• If you’re using two 50m rolls for a 100m run, splice the second roll to the first by overlapping one set of squares, then twisting the spare ends of wire on each roll into the netting – it’s pliable and can be done by hand. When they’re spliced together, roll the netting out to the second straining post (you don’t want to splice more than three 50m rolls together, as it will be too difficult to tension.
    For gardens, instead of traditional larch-lap fence panels and concrete posts, you could plant a living willow ‘fedge’ (half-way between a fence and a hedge) – seen here just after planting and in summer. It will need to be pruned each winter, and the prunings can be used for kindling or basketmaking. Fedges are a carbon store, and provide food / habitat for insects, and a ‘wildlife corridor’ for creatures like hedgehogs to move around, via the gaps at the bottom.
    • Now’s the time to use your ‘monkey’ fence strainer – a ratchet handle with pivoting jaws that grip the wire (see image). Fix one end to something solid, like a tree, metal bar hammered into the ground, or a vehicle towbar.
    • Using the handle of the monkey strainer (see video), move the jaws along the wire (the wire passes through the strainers). Keep going until the strainers won’t pull the wire any more – that’s enough tension.
    • Next is the most delicate part of the operation. You need to transfer the tension from the strainers to the fence, by firmly stapling the tensioned wire to the bottom of the straining post. Firmly hammer a staple over the wire into the post, then put another one about 5cm from the first, which will make the wire curve around the post. There’s a danger of snapping the wire here, so take care. When these staples are firmly in, you can take the tension off the strainer. Then all the tension is being held by 2 staples, so quickly bend the wire around the post and put in more staples – then you’re safe.
    Corner with straining post and two bracing posts. Source: Agridirect
    • Stand the fence up and put staples over the top wire into a couple of intermediate posts, somewhere in the middle of the run (don’t hammer the staples all the way in, so that the wire can move).
    • Then manually tension the rest of the wires (about 8), at both ends, with fencing pliers (see image). In the neck of the fencing pliers, there’s a place to grip the wire. Then put the head of the pliers against the post and pivot, which tensions the wire. When it’s tight enough, the second person hammers in a couple of staples. Start at the bottom and work up, but don’t over-tension as it will loosen the other wires.
    • If there’s absolutely no room to strain the wire onto the straining post, you can leave up to 3m that can be filled in later with intermediate posts and 9 x 4cm timbers.
    • Once the strands are all securely attached to the straining posts, you can then staple the wires to the intermediate posts (3 staples per post – top, bottom and middle). You can use small staples (1-2cm) for the intermediate posts. Don’t go all the way in with the staples – allow the wire to move through them, because the wire will expand or contract with the temperature. On hot days, it can expand and become slack – and the opposite on cold days.
    Ancient Swedish fencing technique.
    • The land probably won’t be completely flat. If there’s a mound, lift the fencing wire and staple the top strand first. If there’s a dip, push down the bottom strand, and staple that one in first. Bear in mind that if it’s a very uneven field, this will increase tension, so don’t tension on the straining posts too much – allow some slack so that you can raise or drop the fence to fit the landscape.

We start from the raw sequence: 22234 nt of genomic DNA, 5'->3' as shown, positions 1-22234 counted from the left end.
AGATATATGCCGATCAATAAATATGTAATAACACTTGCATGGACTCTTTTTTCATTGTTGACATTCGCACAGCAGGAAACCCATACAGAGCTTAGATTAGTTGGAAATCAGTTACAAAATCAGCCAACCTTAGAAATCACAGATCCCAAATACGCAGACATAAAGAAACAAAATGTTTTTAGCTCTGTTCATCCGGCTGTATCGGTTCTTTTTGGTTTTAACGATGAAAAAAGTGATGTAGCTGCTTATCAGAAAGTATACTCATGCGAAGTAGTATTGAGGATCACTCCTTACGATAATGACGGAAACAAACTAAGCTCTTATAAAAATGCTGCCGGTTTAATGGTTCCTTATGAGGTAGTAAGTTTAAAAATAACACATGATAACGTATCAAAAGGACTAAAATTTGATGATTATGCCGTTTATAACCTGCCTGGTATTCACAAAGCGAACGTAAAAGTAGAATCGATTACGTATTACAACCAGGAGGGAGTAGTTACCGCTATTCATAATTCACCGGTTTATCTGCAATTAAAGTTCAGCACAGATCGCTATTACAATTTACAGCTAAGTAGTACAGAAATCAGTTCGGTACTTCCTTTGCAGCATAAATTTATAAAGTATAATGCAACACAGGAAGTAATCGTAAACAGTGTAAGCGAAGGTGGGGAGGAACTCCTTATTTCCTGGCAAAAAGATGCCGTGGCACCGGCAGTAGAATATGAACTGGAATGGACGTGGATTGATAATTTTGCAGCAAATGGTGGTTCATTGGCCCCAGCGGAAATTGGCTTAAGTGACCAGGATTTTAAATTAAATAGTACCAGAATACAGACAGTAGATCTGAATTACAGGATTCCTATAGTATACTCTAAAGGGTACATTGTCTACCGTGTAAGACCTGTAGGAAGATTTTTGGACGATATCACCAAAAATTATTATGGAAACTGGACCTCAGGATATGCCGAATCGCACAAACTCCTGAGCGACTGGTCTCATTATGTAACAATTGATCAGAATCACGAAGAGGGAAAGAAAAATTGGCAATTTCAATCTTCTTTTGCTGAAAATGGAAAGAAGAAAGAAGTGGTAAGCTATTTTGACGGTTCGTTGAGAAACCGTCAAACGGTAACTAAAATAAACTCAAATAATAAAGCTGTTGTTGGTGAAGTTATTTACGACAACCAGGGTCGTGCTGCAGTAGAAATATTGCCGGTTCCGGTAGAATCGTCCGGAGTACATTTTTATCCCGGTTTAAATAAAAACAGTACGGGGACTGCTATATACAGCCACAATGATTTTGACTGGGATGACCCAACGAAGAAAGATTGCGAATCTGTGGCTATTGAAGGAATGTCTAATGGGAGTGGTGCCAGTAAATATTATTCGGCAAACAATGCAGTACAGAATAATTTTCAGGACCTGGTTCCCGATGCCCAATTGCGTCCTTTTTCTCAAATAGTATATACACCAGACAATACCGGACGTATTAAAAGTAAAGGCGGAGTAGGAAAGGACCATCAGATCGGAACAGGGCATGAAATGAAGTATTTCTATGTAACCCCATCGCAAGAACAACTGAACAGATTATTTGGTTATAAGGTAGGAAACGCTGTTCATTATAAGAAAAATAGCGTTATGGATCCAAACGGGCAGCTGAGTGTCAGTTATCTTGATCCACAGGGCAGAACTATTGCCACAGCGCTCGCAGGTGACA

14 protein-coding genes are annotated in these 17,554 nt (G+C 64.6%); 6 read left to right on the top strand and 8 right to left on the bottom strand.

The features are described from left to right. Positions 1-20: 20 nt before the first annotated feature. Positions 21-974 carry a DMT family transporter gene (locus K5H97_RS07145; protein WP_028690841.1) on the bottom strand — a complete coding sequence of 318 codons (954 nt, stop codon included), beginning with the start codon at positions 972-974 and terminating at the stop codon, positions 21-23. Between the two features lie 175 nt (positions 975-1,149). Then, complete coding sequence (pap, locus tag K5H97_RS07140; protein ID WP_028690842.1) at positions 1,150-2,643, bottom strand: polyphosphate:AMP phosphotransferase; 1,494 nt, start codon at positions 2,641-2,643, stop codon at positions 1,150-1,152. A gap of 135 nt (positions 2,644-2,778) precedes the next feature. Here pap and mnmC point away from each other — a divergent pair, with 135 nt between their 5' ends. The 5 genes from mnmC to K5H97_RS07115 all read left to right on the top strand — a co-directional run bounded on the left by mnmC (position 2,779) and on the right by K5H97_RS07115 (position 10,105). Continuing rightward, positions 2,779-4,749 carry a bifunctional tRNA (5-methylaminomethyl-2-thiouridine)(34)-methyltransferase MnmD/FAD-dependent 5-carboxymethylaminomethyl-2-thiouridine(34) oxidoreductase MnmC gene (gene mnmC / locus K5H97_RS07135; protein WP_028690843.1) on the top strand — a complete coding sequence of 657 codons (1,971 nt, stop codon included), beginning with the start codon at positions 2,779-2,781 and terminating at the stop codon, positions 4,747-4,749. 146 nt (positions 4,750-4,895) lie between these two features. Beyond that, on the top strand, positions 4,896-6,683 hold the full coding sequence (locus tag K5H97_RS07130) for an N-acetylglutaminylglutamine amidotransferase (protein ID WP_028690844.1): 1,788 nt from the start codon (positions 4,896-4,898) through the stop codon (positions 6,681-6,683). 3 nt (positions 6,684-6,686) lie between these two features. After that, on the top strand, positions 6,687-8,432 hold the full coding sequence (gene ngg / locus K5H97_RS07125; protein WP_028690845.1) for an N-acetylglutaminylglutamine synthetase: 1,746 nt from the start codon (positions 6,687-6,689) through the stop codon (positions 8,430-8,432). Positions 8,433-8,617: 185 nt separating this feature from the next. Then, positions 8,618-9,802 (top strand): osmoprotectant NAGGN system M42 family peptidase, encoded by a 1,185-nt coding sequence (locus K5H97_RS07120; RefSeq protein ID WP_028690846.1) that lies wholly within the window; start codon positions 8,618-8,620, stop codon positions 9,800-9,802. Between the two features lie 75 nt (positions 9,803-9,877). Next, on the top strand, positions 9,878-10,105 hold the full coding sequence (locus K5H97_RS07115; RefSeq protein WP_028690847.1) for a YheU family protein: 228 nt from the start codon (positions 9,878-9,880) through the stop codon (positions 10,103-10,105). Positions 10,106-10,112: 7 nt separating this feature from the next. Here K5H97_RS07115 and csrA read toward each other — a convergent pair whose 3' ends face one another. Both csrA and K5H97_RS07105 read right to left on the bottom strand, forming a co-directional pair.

• Now the fence is up, with a straight line of posts following the contours of the land, you can put a line or two of barbed wire at the top of the posts for extra sheep-proofing.

    For a post-and-rail fence, the posts can all be the same size, and you don’t need to brace any straining posts. Install the end posts first, and make a line, as above. Don’t put all the intermediate posts in at the same time – do them one at a time, to ensure that the crossrails fit. They can be fixed in place with brackets and nails or screws, or if they’re going to fit into a hole in the post like a mortice & tenon joint, they have to be put in place before the post is fixed.

    You can make a ‘straining box’ rather than a bracing post, with a wooden cross-post and strained wire from the top of the original straining post to the bottom of the other post, for rigidity. Image: Fanfield Farm.

    Deer fencing can be fixed to posts 3-4m apart, and tensioned by hand, without straining posts. It will keep out roe deer, but maybe not muntjak, which might burrow underneath – in which case you can run some chicken wire along the bottom, attached to the same posts, but buried into the ground.

    Thanks to Nagakusala Dharmacharin of Treesponsibility for information.

    The specialist(s) below will respond to queries on this topic. Please comment in the box at the bottom of the page.

    Nagakusala set up Knott Wood Coppicers in 1994, managing a local woodland. This became a workers co-op in 1997, and the following year set up Treesponsibility as a multi-stakeholder group seeking to reforest Calderdale and neighbouring areas. Members of Knott Wood Coppicers continue to manage Treesponsibility, planting trees and managing woodland across a wide area, including management interventions into woodlands we planted 20 years ago.

    The views expressed here are those of the author and not necessarily lowimpact.org's


    Leave a comment

    We welcome questions.

    Subscribe to blog

    Enter Your Email Address:

    The human impact on nature and on each other is accelerating and needs systemic change to reverse.

    We’re not advocating poverty, or a hair-shirt existence. We advocate changes that will mean better lives for almost everyone.

    Facebook icon Twitter icon Youtube icon

    All rights reserved © lowimpact 2023